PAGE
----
Rosie McBride (Research Officer) and Tom Chance (joint Chief Executive) write about our new State of the Sector report, and what it tells us about the community led housing sector in ‘left behind’ parts of England.
Levelling up left behind communities is high on the political agenda. The Prime Minister asked Danny Kruger MP to look at the role of communities in this, and he duly reframed the aim as building community power around people and places.
One striking recommendation is that ”Community Land Trusts and other forms of community-led housing – usually small developments, supported by local people – should be recognised as the future of social housing, both in rural and urban areas, and more enthusiastically backed by government.”
So what contribution can CLTs and other forms of community led housing make to the leveling up agenda?
Many people assume that CLTs are all in well-to-do areas run by retired professionals. But our State of the Sector report conclusively shows that isn’t the case. Whilst CLTs do address issues of lack of affordability in affluent areas, they are also active in the most deprived parts of each region of England and Wales.
We’ve done a little more analysis of groups in these ‘left behind’ areas to draw out the opportunities they represent to the levelling up agenda.
The Local Trust identified 206 local areas across England, combining multiple datasets to create a ‘community needs’ index and then to pick out areas that have high needs and too little social infrastructure to meet them.
We’ve mapped all the groups in our database that are in those local areas, and those that are within 2.5 miles of those areas. The results show that community led housing is already active in left-behind communities, and suggest it could make a much greater contribution, by both creating more homes and improving the wellbeing of those communities
In this map, the pink dots represent 276 community led housing projects within 2.5 miles of a ‘left behind’ local area, together owning, building, or planning 20,600 homes. The blue diamonds are just those projects within the ‘left behind’ wards themselves – 40 in total and a quarter of the homes.
More community led homes
Many of these projects are long-established Tenant Management Organisations and housing co-operatives with thousands of homes but no development plans. Each of these groups hold skills and experience in building and managing community led homes that represent enormous untapped potential. What if they were supported to follow groups like Leathermarket and WECH to build more homes around, or on top of, their buildings?
Most of the new homes being planned or built come from CLTs, and from local community organisations that don’t normally fit under the community led housing banner – homeless shelters, womens’ aid groups, social enterprises and so on. Perhaps these should be brought under the banner?
The opportunities exist. What is the potential of this to continue and grow if the Community Housing Fund is renewed? What if existing housing associations took up Danny Kruger’s challenge and partnered with CLTs as the new form of social housing provision in these places, building not just homes but empowered communities?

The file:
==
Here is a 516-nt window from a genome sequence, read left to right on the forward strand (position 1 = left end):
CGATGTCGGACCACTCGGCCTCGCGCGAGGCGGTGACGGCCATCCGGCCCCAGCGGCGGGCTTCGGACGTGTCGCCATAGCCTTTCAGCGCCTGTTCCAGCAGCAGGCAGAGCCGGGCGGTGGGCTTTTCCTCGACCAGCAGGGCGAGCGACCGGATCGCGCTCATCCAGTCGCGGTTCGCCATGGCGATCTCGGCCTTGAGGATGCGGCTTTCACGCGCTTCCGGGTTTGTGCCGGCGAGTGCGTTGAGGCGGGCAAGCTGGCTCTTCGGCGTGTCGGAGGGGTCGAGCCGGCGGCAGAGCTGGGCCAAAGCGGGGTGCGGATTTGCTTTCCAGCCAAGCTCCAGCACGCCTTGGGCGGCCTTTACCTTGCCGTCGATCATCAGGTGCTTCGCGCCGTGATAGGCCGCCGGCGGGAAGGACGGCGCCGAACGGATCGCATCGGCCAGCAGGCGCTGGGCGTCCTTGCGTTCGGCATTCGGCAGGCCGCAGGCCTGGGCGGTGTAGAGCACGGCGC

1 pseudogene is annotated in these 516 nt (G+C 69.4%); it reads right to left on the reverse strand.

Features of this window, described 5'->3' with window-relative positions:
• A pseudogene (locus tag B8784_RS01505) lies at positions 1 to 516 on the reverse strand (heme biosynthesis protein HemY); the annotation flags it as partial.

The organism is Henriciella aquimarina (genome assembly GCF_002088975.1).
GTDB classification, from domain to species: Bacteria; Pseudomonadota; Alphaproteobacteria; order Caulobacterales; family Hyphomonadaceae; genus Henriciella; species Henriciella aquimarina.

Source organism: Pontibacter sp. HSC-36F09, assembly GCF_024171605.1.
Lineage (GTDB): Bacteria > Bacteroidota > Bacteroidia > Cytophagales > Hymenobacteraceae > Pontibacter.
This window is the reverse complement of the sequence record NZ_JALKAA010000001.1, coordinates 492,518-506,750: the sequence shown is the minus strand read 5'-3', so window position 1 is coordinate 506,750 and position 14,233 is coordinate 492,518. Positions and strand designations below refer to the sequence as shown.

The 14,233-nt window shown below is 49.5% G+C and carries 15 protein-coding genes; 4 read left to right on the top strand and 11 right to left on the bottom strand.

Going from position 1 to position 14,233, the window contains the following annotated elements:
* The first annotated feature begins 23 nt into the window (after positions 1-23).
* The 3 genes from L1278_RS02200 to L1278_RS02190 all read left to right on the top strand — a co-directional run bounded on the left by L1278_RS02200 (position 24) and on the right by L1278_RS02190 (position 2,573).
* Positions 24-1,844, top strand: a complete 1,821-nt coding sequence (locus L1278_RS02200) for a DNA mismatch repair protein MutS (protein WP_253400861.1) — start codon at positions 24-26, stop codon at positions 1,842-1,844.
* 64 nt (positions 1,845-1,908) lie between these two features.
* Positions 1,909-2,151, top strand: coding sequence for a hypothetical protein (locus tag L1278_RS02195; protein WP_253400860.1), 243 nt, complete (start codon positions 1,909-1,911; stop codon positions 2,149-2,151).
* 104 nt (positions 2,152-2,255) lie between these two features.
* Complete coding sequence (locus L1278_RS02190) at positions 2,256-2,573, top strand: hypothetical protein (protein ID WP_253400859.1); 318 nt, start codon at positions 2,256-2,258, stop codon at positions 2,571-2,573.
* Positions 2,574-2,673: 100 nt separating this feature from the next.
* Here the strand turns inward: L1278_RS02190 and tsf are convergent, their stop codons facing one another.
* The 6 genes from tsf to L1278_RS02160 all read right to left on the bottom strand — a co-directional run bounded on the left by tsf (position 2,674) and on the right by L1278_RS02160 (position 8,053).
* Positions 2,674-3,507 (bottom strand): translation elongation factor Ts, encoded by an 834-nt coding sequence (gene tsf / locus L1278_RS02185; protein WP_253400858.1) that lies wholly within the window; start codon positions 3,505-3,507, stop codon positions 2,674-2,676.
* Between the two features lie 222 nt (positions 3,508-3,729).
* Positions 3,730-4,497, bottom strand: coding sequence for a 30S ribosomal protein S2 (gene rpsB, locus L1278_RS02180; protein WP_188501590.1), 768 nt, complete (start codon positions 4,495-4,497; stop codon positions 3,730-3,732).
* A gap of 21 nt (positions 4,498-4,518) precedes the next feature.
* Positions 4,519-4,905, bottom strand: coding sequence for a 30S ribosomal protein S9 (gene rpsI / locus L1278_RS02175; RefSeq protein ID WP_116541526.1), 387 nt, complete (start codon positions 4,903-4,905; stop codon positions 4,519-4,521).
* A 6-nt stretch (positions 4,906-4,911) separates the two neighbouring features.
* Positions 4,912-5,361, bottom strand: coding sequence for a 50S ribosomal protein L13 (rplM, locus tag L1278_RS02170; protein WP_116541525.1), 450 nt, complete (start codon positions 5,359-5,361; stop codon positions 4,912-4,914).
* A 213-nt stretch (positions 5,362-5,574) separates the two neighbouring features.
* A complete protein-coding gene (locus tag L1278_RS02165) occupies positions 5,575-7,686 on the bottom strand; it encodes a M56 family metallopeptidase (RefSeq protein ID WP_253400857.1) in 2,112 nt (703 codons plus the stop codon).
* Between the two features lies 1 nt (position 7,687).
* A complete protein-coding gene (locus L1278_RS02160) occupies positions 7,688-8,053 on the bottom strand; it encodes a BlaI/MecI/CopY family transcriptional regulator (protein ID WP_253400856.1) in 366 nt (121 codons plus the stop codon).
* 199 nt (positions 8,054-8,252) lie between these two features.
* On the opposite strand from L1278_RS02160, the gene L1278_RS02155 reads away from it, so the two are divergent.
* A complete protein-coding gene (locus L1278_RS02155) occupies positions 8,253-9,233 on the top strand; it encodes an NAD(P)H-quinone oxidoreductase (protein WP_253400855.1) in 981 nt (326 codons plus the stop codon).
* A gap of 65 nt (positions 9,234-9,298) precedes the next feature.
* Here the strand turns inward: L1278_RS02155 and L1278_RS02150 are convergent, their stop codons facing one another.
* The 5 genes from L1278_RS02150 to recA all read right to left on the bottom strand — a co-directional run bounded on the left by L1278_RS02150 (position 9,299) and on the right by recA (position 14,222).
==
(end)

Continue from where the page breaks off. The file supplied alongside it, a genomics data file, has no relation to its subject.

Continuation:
Greater community wellbeing
Community Led Homes published a great report last year called More than Housing. It showed that community led housing doesn’t just offer a roof at an affordable price, it can build security, community, even friendship.
We’ve also just published research by Capital Economics demonstrating the Value for Money of community led housing – not just because it provides affordable homes that reduce the housing benefit bill, but also because it improves health, wellbeing and income equality.
Danny Kruger recognises that CLTs can also build wider community capacity and power. CLTs that build or refurbish homes often go on to revive pubs, shops, high streets, enterprise centres, bakeries, markets, orchards, and more.
This is really the potential of community led housing to level up left behind communities. Instead of seeing places as problems and failures, and trying to bring outside solutions, community led housing recognises and builds up the power of the local community to make their area thrive. Our data suggests this is already happening and could be central to the Government’s leveling up agenda.
Enhancing the picture
A final word on data. The State of the Sector report and this blog both draw on several years’ work in partnership with Community Led Homes, funded by the Nationwide Foundation, Power to Change, the Community Housing Fund, and our corporate partners. This blog demonstrates the power of good data, the stories we can tell and the questions we can answer about the sector. We want to help policymakers, but also to show the commercial opportunities in this growing marketplace for lenders and investors, developers and housing associations, architects, and solicitors.
This is why our Board and staff put data at the heart of our business plan for 2020-23. We currently have a good picture of where CLTs are, and what they are working on, but we want to know more about how CLTs succeed in building homes and how they demonstrably help their communities.
We will be working more with enabler hubs, funders, and our corporate partners to further improve the data over the next few years. If we can level up our data we can level up the sector’s profile with government and industry, and we can level up our knowledge about how CLTs can best succeed, removing barriers to CLTs leveling up their communities. Too much leveling up?
If you’re working on a project in a ‘left behind area’, you can contribute to the picture by submitting some evidence about your work to the No Place Left Behind Commission. They want to hear your best ideas and most compelling stories and have a direct line to the cabinet when they present their findings.